Open access

Amare Sewnet

Abstract

Land cover is the physical and biological cover of the surface whereas land use covers the results of human activities for the exploitation of it. The land cover and landuse change is caused by both, natural and anthropogenic factors. The objective of this study was to detect land cover/use changes in Infraz Watershed. The study has used ArcGIS10 and ERDAS IMAGINE10, landsat images of 1973, 1986, 1995 and 2011 and socio-economic data to analyze land cover and landuse changes of Infraz watershed. The study has found that due to the population increase and improper agricultural activity bush and wetlands have declined where as farm and settlement lands expanded between the study years. About 1044 wetlands and 6338.7 ha of bush lands were lost and converted to cultivated and farm lands, grass lands and forest covers which were increased by 6685.3, 357.7 and 338.3 ha between the study periods respectively. There is an urgent need to limit the population growth rate and implementing land use policy in the Infraz watershed.

Open access

Jakub Czaja

Abstract

Development within the River Little Vistula valley undoubtedly started at the very beginnings of the Polish state. At that stage, human activity focused on finding and adapting sites that were suitable for permanent settlement and also on utilising the resources found in the valley and afforded by the river such as fishing and shipping opportunities. The shape of the River Little Vistula alluvial fan also allowed the construction of numerous canals branching from the river channel, on which mills, fulleries and sawmills were established. The characteristics of the landscape changes which have taken place in the study area have been presented on the basis of analyses of large-scale (1:28,800) topographic maps from the mid-18th and 19th centuries, modern topographic maps and also from visits to the study area (General-Mappa des Merzogthums Ober-Schleisien 1763–1764 and Übersicht der Militar Aufmahme von Mähren und Schlesien, 1839-1840). It was found that landscapes of the River Little Vistula alluvial fan are “landscapes of valleys and plains subject to water accumulation and floods”. Such areas are characterised by the presence of groundwater at low depths and are subject to periodic flooding by river waters, which are rich in mineral substances. Their habitats include riparian forests and flood meadows, which have often been transformed into arable fields. Characteristic types of soils in these areas include alluvial soils and peats, and typical elements of the landscape are water bodies, mainly fish ponds.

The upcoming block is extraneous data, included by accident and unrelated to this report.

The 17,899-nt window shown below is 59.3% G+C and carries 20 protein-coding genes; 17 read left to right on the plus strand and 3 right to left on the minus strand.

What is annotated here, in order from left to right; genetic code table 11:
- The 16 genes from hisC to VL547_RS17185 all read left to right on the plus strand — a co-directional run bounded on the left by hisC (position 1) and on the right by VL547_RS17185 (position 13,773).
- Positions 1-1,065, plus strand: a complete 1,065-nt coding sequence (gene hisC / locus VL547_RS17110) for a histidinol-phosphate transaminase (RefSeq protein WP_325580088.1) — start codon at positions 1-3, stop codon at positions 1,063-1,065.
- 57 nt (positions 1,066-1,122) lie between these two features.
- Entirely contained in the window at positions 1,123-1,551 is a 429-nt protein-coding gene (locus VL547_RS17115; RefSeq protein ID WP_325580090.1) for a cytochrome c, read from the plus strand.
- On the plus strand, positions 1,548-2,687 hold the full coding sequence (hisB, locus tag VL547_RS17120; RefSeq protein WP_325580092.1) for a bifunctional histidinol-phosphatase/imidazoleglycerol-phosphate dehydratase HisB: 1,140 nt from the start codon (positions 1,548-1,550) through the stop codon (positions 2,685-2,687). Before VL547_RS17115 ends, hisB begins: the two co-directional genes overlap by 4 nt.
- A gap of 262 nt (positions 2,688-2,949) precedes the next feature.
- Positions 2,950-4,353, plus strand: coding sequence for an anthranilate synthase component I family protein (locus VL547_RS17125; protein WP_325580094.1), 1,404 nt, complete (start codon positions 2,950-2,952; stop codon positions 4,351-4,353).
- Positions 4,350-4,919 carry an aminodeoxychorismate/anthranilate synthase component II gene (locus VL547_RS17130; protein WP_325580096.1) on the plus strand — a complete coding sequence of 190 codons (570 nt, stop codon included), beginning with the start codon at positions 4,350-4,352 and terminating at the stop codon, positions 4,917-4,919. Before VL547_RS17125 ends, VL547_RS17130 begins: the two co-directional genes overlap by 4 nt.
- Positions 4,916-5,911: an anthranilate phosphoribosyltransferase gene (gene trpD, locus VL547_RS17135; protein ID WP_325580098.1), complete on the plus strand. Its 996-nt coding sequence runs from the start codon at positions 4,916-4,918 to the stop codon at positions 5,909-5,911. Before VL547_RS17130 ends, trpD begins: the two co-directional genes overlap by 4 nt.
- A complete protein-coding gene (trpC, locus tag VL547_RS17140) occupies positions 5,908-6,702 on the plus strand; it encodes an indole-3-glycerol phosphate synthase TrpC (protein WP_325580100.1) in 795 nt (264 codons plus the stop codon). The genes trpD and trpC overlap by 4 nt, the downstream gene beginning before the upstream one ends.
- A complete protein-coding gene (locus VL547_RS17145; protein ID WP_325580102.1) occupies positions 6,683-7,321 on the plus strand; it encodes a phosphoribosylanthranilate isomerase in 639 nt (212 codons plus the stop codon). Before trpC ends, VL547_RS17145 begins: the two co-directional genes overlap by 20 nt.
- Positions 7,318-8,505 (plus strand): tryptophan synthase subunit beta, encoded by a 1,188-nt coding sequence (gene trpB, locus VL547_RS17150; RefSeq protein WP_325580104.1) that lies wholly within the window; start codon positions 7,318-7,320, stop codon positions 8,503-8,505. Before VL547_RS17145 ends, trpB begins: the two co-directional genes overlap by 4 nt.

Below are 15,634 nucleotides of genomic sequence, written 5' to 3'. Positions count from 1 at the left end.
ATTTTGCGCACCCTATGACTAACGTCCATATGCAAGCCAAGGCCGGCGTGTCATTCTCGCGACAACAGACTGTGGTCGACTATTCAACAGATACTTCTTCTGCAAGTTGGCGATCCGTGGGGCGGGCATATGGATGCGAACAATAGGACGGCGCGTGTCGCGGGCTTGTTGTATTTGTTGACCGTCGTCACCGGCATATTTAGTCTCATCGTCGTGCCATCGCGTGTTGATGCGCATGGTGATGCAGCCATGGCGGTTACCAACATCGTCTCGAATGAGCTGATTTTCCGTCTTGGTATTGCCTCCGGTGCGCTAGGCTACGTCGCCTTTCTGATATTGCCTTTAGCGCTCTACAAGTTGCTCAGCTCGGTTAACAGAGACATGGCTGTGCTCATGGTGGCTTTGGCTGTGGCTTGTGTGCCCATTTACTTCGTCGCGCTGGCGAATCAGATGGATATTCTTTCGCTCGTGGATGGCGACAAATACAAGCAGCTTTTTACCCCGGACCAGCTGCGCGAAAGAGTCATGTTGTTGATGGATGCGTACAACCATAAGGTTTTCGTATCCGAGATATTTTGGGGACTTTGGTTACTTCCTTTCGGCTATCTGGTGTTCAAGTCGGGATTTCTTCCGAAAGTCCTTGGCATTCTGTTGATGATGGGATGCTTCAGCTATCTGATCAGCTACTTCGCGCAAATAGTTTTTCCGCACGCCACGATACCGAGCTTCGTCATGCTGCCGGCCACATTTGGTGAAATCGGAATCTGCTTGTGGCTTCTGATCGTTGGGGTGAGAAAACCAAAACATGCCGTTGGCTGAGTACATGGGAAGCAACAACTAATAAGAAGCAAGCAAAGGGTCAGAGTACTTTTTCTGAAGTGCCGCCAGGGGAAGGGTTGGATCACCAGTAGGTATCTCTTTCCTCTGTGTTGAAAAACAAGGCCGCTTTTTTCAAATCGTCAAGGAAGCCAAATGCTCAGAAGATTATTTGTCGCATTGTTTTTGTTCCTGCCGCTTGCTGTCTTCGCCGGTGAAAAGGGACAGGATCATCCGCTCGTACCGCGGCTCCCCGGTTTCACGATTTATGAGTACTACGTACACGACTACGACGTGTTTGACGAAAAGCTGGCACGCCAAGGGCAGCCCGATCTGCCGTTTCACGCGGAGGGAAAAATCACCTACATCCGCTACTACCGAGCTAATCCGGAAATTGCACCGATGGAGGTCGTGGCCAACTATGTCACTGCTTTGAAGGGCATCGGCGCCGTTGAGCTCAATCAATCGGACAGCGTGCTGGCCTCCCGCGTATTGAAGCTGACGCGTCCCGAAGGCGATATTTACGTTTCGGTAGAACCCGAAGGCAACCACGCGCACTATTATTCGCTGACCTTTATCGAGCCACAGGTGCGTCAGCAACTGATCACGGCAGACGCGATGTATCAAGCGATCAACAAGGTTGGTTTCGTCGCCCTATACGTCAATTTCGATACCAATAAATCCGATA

Open access

Marcel KLIMENT, Jakub KOČICA and Tomáš KLIMENT

Abstract

Spatial data have become very important phenomena within the last decade in Europe due to a strong support from the political spectrum with regard to related legislation and resulting in financial support to several research, educational, and enlargement projects. INSPIRE (Infrastructure for Spatial Information in the European Community) Directive indeed defines the principles for the harmonization of spatial data infrastructure in the European community, including Land Use and Land Cover data themes. INSPIRE defines a methodology on how to transform datasets to common data models, but it does not cover the process of data collection and update, because it is out of its scope. Evaluation of the Land Use dataset derived from remote sensing products complemented by fieldworks has been realized since 2006 by Eurostat within the LUCAS (Land Use and Cover Area frame Survey) project. The work presented in this paper follows the LUCAS fieldwork methodology, which was applied during the fieldwork in July 2014 in the City of Zagreb (Croatia), to use at the local (municipal) geoportal level. The surveying groups collected point features with the following data type attributes: Land Use codes defined by HILUCS (Hierarchical INSPIRE Land Use Classification System) and optional Land Cover codes defined by LUCAS classification. In addition, photographs representing the observed areas were collected by cameras embedded in the mobile GIS platforms. An update of original topological layer was performed and Web GIS components for sharing the newly developed datasets were implemented. The results presented provide a suitable proposal for fieldworks methodology and updates of a land use database in line with the INSPIRE directive applicable at a local spatial data infrastructure level.